“There’s nothing really good that comes from a 14-15 year old thinking that you really like them.” “I try to keep my personal side out of it as much as possible.” “I’m more like going for 80% impact.”

Is that the kind of coach I am or want to be?

There was some context to these words, but as I thought about and listened back to my guest episode on the Winning Youth Coaching Podcast, I wanted them back.

From fall 2016 to spring 2017, I drove over 2500 miles to coach both rowing and lacrosse as well as volunteer at and attend clinics. I spent thousands of dollars on gas, books and coaching resources, equipment, plus tuition at the University of Denver to help me become a better coach. I spent hundreds of hours away from home, my girlfriend, and dog, many of them uncomfortable hours in the cold, rain, early morning and late night, and many more hours studying, thinking about, and talking about coaching and my athletes with my co-coaches. In addition to all my personal effort, I had the lives and athletic pursuits of 45 young people entrusted to me by themselves and their parents. And yet, I’m only “going for 80% impact”?!

I knew immediately that I was unsatisfied with my answer, but it took me most of last season to figure out exactly why and what I could do to change it.

I Underestimated

Like any good compliment sandwich, I’ll give myself some credit here first. I WAS making a difference and either didn’t know it or underestimated it at the time of that interview. I have heard from several athletes and a few parents over the last couple years, any of which could have provided a good answer to Craig’s question and a sign to me that I was making transformational change beyond just the game.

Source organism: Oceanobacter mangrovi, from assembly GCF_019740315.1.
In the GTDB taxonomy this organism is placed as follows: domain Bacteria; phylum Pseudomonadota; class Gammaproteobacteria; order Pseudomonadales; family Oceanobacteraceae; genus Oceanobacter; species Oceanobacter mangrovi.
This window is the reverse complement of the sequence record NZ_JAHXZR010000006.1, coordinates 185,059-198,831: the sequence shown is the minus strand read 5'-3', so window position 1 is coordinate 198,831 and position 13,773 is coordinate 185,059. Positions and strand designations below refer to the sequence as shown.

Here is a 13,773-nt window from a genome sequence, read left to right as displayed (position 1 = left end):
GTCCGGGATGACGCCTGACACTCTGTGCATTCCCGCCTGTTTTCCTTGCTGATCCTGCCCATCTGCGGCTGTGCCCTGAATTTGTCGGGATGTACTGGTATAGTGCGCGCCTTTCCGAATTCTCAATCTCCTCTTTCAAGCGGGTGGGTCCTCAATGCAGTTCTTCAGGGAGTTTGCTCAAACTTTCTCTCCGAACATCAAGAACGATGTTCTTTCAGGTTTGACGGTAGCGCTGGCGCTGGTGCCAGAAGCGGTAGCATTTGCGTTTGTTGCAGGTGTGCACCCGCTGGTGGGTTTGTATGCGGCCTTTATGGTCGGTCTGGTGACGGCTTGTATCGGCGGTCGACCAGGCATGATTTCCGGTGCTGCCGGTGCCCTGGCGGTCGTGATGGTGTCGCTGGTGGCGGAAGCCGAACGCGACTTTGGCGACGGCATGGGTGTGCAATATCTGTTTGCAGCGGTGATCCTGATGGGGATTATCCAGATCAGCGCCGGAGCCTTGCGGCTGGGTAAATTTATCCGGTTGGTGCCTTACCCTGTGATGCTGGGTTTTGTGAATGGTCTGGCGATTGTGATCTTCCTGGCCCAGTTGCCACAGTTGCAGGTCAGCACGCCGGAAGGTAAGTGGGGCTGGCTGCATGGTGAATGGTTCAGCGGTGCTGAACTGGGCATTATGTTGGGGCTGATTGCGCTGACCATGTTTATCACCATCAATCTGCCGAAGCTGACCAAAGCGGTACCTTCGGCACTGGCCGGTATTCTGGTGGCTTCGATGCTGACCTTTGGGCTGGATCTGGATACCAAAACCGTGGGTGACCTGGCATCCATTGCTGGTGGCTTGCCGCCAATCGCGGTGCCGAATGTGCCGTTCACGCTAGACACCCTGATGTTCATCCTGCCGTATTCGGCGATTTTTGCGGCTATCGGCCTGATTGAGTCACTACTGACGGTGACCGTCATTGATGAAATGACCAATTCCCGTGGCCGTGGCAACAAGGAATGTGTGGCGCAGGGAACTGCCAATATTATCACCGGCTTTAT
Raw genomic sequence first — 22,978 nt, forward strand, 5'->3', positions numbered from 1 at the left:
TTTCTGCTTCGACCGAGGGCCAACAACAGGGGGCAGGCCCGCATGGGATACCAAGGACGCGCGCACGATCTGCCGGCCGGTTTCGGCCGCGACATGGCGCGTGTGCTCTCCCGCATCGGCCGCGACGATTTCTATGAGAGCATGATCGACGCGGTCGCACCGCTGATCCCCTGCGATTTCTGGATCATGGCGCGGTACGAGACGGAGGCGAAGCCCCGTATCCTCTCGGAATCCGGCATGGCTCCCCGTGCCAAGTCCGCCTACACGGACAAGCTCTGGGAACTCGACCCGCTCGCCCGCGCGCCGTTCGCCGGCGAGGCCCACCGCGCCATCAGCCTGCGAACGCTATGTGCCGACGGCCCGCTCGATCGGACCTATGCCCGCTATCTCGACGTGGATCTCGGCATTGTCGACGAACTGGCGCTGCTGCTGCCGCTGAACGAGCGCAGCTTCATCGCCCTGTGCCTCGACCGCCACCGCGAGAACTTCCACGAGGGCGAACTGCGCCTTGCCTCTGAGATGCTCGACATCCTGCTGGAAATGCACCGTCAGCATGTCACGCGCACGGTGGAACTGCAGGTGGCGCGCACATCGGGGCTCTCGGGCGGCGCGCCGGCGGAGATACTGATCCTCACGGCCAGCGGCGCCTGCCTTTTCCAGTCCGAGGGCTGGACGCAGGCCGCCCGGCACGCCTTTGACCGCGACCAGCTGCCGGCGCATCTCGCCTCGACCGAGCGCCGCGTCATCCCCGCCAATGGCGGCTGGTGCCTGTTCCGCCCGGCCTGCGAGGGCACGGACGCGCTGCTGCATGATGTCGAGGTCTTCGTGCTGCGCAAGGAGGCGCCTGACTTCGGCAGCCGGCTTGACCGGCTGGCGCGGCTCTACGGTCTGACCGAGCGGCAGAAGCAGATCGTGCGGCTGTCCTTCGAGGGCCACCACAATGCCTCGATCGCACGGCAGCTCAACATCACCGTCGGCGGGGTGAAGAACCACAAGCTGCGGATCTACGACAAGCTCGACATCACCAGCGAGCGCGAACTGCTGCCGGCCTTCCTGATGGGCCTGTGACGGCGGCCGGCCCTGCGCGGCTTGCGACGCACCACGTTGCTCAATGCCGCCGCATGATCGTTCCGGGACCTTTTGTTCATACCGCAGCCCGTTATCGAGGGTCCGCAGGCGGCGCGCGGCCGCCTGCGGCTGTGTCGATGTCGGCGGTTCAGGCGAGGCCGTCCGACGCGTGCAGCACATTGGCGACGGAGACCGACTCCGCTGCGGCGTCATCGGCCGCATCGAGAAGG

But, that still doesn’t excuse my answer.

The Fears of a Young Coach

I started coaching at 19 as the player-coach for my club lacrosse team in the weight-room, running lifting and conditioning sessions for my teammates and teaching the basics of the squat, bench, and deadlift. I was the same age or younger than my teammates. I started as the college rowing team’s strength coach at 20, this time slightly older than some of my athletes. I started coaching HS lacrosse at 21, just three years older than some of my players. I started writing here at 23 and went on Craig’s podcast at 24. I’m 25 now and while certainly not yet old and wise, each year marks a significant increase in my coaching time, experience, and knowledge.

It is hard to be a transformational coach no matter your age. I think it is harder in a lot of ways as a young coach, coaching peers or people close to your age, to make your impact about more than just the game. I very much remember what it was like to be in high school and college, which makes it easy for me to say, “well, boys will be boys” at times when a transformational coach would take advantage of a teachable moment.